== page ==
When I was growing
up in Glenfield, the way a farm's kitchen smelled was as unique
as the farmer's fingerprints. It was as distinctive
as the wallpaper above the wainscot or the view from the window
over the sink. Day after day, the aroma of fried meat and
garden fresh vegetables, homemade pickles and preserves, and baked
goods from old family recipes, along with just a hint of wood smoke,
mixed together and lingered to create smells that were both welcoming
and distinctly personal.
On the whole, kitchens no longer have their own distinctive smells,
of the old recipes are all but forgotten. However, we will occasionally
bake a pot of beans and mix up a pan of gingerbread, and for that day, I am once
again in the kitchen of "Fieldstone Farms," my childhood home.
Below are a few truly "old time" recipes. We invite you to fill
your kitchen with the smells of a Glenfield farmhouse and encourage you to relax,
enjoy the taste and savor the moment.
My Grandmother's Basic Muffin Recipe
During the harsh Maine winters of my youth, my mother was always
awake long before
the sun. So by the time I opened my eyes, the house was warm and already
filled with the sweet smells of hot muffins. The aroma of breakfast would
embrace me like a warm hug, while gently nudging me into the new day.
Preheat oven to 400 degrees
2 cups flour
1/4 cup sugar
2 teaspoons baking powder
1 teaspoon salt
1 cup milk
1/2 cup vegetable oil
Fresh berries or chopped fruit (up to 2 cups, depending on taste)
Fruit or berry preserve
Mix the egg, milk and vegetable oil together. In a separate bowl, mix dry
ingredients together forming a hole in the middle. Into the hole, pour
the wet ingredient mixture. Stir until only small lumps remain. (Don't
over stir, the muffins will be tough as nails.) If you wish to add fruit
or berries, gently stir in now. Pour batter into greased muffin pan or
cupcake papers. If you are adding a fruit preserve, fill the muffin well
half full, add 1 teaspoon of jam, then add enough batter to cover the jam. Bake
20 - 25 minutes, or until golden brown. Makes 12 muffins. Best when
eaten warm and shared with someone you love.
Note: For a slightly sweeter treat, sprinkle a little brown sugar on each muffin
Saturday Night Johnny Cake
Two events happened each Saturday that I viewed as my reward for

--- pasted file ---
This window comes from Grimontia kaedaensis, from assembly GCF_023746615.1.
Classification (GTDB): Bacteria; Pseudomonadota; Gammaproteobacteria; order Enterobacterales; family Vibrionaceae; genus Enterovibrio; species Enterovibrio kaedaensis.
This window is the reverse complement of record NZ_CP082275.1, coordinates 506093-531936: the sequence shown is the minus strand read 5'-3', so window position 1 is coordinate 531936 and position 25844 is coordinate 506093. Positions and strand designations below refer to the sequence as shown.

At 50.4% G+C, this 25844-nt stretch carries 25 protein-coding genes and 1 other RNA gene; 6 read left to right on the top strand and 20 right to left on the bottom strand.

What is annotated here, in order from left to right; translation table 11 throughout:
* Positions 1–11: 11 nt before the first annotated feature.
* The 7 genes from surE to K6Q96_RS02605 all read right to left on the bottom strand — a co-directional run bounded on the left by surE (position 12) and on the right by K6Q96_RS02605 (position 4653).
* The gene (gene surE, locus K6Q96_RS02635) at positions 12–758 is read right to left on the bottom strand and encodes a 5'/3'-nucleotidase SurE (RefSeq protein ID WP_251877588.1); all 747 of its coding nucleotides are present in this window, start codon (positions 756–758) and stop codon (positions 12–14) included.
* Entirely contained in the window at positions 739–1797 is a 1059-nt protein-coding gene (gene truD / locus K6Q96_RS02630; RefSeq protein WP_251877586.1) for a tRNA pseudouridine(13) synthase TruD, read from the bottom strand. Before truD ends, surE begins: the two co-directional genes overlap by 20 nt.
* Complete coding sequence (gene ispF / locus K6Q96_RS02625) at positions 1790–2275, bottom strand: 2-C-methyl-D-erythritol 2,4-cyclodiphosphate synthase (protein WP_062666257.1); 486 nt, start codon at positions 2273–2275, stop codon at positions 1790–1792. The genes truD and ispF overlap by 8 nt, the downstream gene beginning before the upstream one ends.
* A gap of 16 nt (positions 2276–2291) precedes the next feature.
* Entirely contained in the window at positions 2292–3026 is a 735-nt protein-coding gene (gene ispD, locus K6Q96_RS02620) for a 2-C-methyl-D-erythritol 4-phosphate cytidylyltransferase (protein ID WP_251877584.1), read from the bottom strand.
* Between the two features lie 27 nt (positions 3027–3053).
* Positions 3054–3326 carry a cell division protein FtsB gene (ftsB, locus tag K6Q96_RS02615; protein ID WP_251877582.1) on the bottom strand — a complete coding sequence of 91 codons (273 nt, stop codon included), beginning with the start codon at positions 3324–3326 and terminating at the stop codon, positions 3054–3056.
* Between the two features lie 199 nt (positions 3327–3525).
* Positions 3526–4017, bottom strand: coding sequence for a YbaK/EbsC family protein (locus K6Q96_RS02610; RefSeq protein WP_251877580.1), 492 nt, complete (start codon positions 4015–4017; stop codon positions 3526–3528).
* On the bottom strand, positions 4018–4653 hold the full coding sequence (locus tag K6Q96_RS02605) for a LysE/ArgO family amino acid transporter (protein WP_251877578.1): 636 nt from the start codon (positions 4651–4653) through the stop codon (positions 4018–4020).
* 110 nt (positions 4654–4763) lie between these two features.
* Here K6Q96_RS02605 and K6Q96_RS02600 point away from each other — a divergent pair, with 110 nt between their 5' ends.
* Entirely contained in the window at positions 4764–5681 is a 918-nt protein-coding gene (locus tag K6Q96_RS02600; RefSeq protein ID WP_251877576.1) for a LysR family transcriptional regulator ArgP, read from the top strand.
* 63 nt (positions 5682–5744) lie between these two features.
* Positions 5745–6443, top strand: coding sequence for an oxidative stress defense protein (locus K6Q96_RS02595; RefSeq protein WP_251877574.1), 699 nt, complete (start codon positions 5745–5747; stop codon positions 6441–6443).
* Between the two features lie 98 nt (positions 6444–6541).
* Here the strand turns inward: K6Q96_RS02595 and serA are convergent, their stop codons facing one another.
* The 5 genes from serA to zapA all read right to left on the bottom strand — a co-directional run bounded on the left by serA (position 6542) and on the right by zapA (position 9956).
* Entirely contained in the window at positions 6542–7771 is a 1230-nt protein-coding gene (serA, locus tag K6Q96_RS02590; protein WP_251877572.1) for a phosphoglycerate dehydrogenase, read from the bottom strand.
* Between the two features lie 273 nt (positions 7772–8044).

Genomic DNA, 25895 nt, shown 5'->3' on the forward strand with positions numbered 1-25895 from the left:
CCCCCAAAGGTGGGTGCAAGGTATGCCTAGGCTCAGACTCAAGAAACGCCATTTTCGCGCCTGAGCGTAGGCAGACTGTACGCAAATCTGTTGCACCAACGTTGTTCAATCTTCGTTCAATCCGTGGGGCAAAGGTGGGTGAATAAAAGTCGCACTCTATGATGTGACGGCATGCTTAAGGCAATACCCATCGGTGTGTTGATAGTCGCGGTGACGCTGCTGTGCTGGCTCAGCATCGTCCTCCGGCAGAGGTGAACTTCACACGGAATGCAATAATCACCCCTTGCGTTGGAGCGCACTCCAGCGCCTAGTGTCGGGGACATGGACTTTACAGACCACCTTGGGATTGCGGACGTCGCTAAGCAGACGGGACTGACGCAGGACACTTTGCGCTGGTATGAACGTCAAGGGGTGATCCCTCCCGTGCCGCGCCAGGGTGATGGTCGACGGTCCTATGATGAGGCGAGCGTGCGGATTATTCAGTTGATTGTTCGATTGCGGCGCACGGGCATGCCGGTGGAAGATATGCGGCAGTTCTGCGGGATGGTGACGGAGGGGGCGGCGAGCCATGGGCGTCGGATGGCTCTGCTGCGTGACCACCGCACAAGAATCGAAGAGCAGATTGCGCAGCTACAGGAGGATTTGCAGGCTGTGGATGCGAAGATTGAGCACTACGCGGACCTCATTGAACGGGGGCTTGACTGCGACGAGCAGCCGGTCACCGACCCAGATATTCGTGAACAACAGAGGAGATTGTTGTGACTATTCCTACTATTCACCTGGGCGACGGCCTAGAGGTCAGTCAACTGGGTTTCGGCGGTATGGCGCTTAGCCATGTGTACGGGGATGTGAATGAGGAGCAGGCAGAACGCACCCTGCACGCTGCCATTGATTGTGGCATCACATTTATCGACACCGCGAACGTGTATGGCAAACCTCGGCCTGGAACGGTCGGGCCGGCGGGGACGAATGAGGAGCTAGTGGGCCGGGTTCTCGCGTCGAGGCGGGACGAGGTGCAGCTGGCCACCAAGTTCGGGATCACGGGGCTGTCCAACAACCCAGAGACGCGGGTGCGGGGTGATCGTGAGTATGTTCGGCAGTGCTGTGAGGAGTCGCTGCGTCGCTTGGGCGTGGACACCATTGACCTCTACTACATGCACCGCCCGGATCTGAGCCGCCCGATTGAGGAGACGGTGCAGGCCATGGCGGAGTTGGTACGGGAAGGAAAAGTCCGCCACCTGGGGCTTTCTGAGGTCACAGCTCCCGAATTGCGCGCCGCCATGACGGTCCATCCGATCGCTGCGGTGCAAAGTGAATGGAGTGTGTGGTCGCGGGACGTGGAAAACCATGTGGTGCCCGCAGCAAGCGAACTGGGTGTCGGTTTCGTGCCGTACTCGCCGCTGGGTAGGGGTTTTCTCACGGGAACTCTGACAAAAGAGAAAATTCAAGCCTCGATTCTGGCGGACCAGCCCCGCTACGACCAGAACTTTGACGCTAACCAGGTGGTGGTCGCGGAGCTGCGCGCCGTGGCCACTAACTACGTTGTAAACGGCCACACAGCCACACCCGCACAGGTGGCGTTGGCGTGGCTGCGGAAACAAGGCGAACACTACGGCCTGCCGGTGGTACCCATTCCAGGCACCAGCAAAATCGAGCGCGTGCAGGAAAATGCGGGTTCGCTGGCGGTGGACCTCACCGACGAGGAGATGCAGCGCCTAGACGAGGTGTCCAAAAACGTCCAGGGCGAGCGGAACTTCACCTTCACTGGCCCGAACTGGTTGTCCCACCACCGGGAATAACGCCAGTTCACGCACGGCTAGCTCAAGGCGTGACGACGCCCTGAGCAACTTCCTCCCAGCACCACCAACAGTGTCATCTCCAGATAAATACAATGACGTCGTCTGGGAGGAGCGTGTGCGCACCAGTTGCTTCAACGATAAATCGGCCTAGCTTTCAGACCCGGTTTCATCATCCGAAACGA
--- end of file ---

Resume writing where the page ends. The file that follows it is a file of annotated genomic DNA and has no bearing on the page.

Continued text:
making it through a week of household chores and grueling farm
work. In the afternoon we
would go into town for groceries and socializing. Then for supper, we would
have baked beans and Johnny cake. I was allowed to eat all that I could
hold, and there were no restrictions on the amount of butter. Not surprisingly,
someone almost always stopped by for a visit just as we were sitting down to
Preheat Oven to 400 Degrees
Grease 9 inch baking pan
1 1/4 cups flour
3/4 cup corn meal
1/3 cup sugar
2 teaspoons baking powder
1/2 teaspoon salt
1 cup milk
1/4 cup vegetable oil
Mix dry ingredients. In a separate bowl, beat egg. Stir in wet ingredients,
mixing until dry ingredients are evenly moist. Pour into greased pan and
bake for 20 to 25 minutes, or until golden brown and tests done with a toothpick. Makes
nine 3-inch squares. Best eaten warm, and don't spare the butter.
Note: If you have children, make enough so they can have all they want!
You could be sure of two things in every farmhouse kitchen around
Glenfield: a wood cook stove and a pan of ginger bread. My mother could mix
batter in less than five minutes, and she made a fresh pan every other day
(except on Sundays). We ate it with our meals, for dessert and as a snack.
we had a small herd of dairy cows, there was always plenty of fresh cream to
pour over the cake and cold milk to wash it down. We took it for granted,
and my father called it "the poor farmer's caviar." Now when
we make ginger bread, it is a special treat. And having tasted both,
I would choose it over caviar any day of the week.
Preheat Oven to 350 Degrees
Grease 9 X 13 cake pan
2 1/2 cups flour
1/2 cup sugar
2 teaspoons baking soda
2 teaspoons cinnamon
1 teaspoon ginger
1 pinch of salt (about 1/8 teaspoon)
1/2 cup butter (or margarine), softened
1 cup molasses
1 cup boiling water
In a large mixing bowl, cream the softened butter and sugar. Then add the
egg, followed by the molasses. Sift in the dry ingredients and mix until
batter is smooth. Stir in boiling water. Pour batter into greased
pan and bake for 20 - 25 minutes. Gingerbread is done when inserted toothpick
comes out clean. Makes about twelve 3-inch squares. Cool before
serving, then cover loosely.
Note: Gingerbread tastes the best when you serve it to friends on a front
porch, especially if you are generous with the whipped cream.
Copyright © Fieldstone
Farms, Inc., 2008
All rights reserved.